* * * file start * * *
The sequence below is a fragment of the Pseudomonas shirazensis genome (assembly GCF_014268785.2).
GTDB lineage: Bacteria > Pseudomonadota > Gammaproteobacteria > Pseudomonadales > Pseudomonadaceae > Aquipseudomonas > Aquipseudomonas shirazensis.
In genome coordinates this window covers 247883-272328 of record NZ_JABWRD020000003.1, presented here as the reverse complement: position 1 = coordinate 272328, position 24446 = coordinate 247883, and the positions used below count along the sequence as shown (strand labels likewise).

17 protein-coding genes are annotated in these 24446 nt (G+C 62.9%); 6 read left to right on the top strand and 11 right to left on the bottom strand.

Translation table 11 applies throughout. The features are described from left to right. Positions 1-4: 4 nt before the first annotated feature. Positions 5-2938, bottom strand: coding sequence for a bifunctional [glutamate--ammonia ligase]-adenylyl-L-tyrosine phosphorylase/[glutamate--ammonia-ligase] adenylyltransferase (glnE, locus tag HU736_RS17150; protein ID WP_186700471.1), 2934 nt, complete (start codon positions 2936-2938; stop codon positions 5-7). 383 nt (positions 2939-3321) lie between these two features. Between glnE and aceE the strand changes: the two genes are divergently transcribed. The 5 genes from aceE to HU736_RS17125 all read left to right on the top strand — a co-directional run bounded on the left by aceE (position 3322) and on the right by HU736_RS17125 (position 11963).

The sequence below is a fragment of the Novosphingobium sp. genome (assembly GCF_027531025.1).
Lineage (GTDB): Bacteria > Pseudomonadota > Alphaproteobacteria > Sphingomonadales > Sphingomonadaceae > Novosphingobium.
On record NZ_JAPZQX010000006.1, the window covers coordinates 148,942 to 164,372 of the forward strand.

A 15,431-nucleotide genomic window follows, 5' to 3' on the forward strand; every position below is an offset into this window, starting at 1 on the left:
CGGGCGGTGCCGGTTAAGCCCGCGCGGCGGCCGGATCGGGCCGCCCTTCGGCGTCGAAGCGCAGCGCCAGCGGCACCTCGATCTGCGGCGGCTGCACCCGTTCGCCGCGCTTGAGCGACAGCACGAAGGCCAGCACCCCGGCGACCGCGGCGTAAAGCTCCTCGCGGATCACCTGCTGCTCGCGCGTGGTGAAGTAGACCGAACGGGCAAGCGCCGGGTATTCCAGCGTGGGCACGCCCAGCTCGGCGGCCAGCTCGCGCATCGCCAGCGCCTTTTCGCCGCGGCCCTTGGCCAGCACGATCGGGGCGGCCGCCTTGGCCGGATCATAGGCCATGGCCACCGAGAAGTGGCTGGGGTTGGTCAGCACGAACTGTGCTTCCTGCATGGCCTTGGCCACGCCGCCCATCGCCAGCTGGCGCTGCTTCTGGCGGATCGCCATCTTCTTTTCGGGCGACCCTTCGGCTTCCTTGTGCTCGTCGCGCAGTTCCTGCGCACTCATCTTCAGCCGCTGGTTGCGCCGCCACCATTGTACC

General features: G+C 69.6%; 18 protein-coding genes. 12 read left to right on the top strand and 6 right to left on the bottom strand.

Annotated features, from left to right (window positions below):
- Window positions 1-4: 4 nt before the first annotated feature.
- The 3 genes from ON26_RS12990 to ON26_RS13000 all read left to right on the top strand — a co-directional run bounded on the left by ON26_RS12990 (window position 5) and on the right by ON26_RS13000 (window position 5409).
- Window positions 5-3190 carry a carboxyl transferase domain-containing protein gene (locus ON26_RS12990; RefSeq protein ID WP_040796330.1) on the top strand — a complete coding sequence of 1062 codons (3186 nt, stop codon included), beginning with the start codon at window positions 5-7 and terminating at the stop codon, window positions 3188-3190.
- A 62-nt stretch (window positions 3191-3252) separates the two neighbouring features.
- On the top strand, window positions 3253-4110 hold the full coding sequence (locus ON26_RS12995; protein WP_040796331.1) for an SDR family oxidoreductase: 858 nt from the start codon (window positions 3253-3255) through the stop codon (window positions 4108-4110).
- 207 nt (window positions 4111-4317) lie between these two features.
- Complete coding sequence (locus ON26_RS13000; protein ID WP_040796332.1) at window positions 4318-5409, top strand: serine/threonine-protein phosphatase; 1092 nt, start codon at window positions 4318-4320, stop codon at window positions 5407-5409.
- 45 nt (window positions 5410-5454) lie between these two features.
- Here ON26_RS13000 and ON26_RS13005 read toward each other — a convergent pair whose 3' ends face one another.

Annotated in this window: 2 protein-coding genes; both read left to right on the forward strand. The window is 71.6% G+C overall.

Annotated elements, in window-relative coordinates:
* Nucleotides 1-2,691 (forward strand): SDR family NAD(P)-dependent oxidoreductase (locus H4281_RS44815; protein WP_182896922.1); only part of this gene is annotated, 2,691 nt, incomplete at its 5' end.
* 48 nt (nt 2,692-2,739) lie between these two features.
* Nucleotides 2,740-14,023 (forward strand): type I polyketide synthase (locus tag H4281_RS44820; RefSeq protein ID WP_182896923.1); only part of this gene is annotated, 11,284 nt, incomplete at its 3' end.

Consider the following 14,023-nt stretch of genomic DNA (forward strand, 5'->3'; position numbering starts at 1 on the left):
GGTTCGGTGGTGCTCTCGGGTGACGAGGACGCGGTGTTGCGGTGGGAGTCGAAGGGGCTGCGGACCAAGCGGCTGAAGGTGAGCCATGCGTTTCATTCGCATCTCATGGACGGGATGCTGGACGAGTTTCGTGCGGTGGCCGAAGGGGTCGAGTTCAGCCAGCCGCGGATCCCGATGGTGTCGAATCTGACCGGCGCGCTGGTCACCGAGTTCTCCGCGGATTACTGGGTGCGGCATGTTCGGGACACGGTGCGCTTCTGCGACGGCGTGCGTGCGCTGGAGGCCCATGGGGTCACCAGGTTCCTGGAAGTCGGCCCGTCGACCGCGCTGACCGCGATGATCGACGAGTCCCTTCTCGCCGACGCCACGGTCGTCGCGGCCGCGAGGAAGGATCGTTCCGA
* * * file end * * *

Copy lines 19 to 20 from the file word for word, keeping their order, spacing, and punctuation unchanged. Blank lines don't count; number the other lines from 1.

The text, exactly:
- Complete coding sequence (locus ON26_RS13000; protein ID WP_040796332.1) at window positions 4318-5409, top strand: serine/threonine-protein phosphatase; 1092 nt, start codon at window positions 4318-4320, stop codon at window positions 5407-5409.
- 45 nt (window positions 5410-5454) lie between these two features.